a native or inhabitant of the Sirius system
Voltaire says that a young man, Micromegas, from one of the planets which revolve about the star Sirius, was eight leagues, or twenty-four miles high, and that he must have measured fifty thousand feet round the waist, or about ten miles, in order to bear the same proportion to the size of that planet, and these mere good proportions for beauty. At the age of 450, his beard was just beginning to grow. To the Sirian, an inhabitant of the planet Saturn, by whom he was accompanied on his travels, appeared as a dwarf, with the height of six thousand feet.
In about 8½ minutes the first ray of light reaches us from the sun, after he rises in the morning. Now, although that is traveling pretty fast, yet it would take a ray of light, starting from Sirius, 23 years to reach us here; it will take the Sirians 23 years waiting to see the glories of our one hundredth liberty year, and the splendid show of the Centennial at Philadelphia, the gathering of the fruits of the great republic, and the gathering of the fruits of the nations of the earth will not dazzle their eyes until about the year 1900.
But they had fought bravely and well, for they had destroyed more than double their number of the Sirian ships. The Sirians delayed at the moon for some days to reorganize their fleets and arrange their plans for the future; then they dashed across the intervening space, and prepared to break down the last line of defence that was left to the Anglo-Saxons.
During the conversation, the Sirian had periodically tested the atmosphere beyond the hull. He spoke, rather absently, as though concentrating on something other than his words.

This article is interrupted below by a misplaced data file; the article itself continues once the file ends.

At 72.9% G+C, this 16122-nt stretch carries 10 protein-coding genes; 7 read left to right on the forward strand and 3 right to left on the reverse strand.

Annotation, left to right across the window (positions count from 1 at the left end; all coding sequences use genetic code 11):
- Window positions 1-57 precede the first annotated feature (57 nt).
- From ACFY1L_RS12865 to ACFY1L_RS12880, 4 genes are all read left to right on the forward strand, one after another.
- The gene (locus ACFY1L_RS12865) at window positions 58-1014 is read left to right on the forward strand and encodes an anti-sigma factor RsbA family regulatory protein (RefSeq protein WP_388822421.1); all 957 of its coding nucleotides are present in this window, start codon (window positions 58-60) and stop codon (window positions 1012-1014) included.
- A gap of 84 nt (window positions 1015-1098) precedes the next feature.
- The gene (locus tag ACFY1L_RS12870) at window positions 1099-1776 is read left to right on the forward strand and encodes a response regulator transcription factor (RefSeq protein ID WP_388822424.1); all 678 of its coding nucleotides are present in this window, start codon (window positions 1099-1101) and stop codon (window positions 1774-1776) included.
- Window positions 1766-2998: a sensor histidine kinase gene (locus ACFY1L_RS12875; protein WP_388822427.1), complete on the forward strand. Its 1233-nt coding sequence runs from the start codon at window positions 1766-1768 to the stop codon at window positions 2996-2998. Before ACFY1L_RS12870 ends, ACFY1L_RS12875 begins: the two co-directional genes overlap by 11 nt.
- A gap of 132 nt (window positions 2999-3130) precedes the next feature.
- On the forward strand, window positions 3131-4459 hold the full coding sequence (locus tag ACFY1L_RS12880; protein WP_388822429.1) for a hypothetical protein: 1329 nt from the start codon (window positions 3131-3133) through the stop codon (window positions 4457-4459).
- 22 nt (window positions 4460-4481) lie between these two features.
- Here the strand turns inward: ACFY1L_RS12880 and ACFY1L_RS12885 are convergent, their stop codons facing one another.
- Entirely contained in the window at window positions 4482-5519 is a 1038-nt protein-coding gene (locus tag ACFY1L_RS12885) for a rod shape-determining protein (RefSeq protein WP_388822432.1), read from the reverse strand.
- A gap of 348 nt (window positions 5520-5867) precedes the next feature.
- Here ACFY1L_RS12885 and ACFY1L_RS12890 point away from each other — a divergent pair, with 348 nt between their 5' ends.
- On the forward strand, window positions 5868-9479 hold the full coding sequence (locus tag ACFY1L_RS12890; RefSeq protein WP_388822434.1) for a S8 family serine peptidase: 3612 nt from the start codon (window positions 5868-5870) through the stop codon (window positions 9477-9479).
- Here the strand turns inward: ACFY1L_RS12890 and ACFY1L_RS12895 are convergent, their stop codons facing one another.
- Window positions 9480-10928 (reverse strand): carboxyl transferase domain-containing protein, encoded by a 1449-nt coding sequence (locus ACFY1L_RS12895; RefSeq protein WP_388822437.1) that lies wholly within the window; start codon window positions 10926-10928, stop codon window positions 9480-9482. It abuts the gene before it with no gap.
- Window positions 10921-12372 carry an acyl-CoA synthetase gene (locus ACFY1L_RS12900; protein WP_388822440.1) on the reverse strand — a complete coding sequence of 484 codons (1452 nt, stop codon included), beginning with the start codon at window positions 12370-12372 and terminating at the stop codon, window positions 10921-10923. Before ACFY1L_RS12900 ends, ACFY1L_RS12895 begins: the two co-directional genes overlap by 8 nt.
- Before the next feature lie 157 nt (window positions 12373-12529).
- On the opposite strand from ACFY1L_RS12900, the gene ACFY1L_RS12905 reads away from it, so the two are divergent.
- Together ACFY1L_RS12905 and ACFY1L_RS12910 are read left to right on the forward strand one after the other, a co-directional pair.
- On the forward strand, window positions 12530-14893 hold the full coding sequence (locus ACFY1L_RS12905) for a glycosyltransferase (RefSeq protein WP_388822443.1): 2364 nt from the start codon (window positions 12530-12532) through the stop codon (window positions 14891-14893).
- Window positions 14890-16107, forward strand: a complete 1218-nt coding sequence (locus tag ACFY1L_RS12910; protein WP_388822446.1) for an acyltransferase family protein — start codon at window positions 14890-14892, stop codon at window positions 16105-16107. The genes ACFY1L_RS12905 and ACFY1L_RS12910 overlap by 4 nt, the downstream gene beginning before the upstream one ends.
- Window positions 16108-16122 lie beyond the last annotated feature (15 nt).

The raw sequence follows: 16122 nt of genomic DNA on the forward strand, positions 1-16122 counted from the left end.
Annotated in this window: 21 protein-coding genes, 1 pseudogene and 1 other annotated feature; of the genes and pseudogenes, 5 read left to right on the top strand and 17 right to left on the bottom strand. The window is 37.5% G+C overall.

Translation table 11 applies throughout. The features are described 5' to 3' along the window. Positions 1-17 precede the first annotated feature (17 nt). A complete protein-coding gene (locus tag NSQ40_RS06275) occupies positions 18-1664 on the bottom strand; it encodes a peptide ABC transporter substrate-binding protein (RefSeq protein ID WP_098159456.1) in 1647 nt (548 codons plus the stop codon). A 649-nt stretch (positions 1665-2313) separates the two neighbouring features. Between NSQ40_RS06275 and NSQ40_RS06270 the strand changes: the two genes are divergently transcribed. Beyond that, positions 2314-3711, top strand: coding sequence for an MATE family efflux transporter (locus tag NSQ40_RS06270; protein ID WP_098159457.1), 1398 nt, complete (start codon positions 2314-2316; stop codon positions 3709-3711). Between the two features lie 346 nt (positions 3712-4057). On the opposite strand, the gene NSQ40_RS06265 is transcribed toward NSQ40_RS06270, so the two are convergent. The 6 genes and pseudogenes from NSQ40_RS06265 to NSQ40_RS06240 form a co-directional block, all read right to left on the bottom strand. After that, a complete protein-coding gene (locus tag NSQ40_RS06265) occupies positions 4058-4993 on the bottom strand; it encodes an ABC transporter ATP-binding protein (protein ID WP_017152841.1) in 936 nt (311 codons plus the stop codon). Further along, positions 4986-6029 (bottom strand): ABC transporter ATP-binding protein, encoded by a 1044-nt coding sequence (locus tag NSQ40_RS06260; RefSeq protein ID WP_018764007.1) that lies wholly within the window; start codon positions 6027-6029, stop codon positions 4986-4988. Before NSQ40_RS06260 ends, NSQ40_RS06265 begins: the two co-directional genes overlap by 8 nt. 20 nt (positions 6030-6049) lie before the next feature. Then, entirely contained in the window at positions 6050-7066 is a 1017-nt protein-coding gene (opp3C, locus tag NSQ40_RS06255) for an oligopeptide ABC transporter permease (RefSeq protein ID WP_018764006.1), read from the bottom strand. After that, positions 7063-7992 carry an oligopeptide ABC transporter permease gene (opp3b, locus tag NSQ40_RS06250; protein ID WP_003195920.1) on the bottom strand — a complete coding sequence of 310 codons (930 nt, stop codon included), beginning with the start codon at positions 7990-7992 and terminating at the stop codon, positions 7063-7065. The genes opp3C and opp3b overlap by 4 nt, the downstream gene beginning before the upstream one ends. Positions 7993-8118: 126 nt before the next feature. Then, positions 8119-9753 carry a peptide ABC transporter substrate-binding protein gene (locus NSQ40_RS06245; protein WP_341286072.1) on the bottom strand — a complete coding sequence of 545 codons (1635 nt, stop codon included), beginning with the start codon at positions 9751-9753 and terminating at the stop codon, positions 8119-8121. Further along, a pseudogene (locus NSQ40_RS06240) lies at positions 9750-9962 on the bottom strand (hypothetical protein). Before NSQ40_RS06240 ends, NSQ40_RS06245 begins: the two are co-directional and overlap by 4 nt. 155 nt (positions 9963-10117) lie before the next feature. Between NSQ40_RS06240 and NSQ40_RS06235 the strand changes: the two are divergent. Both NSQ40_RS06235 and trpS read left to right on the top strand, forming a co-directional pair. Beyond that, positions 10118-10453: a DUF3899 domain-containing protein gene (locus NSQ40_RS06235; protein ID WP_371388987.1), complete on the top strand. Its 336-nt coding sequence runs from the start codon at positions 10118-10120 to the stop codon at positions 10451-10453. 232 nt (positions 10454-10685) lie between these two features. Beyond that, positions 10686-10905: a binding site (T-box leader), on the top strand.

The captain, in a whirl of outraged emotions, was yelling…at the Sirian to go to Great Patham’s Second Hell.
‘Oh, the ship is definitely slowing down,’ said the Sirian.
[Responding to a letter about Venus-related terms] Just think of the problems when we finally reach, say, the star system of Sirius. If we call the folks there ‘Sirians,’ how do you think the Terran Syrians will react?
The end of the Conference was marked by all kinds of festivities and jollities. We were taken on trips to other Canopean colonies; invited, ‘if we were in that part of the Galaxy,’ to visit them for as long as we liked—the usual courtesies. Back on our Home Planet we Sirians lost no time. Planets in the healthy, vigorous condition of Rohanda were—and are—rare. We of the Colonial Service were all delighted and full of optimism. Incidentally, it was at that Conference that Rohanda acquired its name.
I had 2 billion potential viewers, except that my Sirian hadn’t arrived, and I didn’t have a studio to put him in. If Roskonnor didn’t go on the air tonight, nobody on Earth would ever trust a Sirian again.
The aliens didn’t often have a chance for interplanetary get-togethers. So, despite the alleged seriousness of the crisis at hand, when Qwerk called the meeting to order, most were still chatting excitedly, catching up on news, and showing each other some of the knickknacks they’d abducted on recent trips to Earth. A Cherub had scored a dolphin-shaped dildo, which a Sirian was now sticking up one of his three nostrils, to general amusement.
Donovan grinned at her, making no attempt to deny it. ‘She’s got everything... brains... looks...’ ‘And a figure that doesn’t quit.’ Kristine laughed, watching Diana in profile. ‘But would you want your sister to marry a Sirian?’
There were thirty-seven in the waiting room, not counting the Terminal officials—a couple other human males; a barrel-like Sirian with small, hooded eyes and a round hole for a mouth; an Alpha Centauran with a feathery topknot, a fierce-looking beak, and vestigial wings; and several whose home world he could not identify.
Last modified 2021-12-30 14:38:01
In the compilation of some entries, HDSF has drawn extensively on corresponding entries in OED.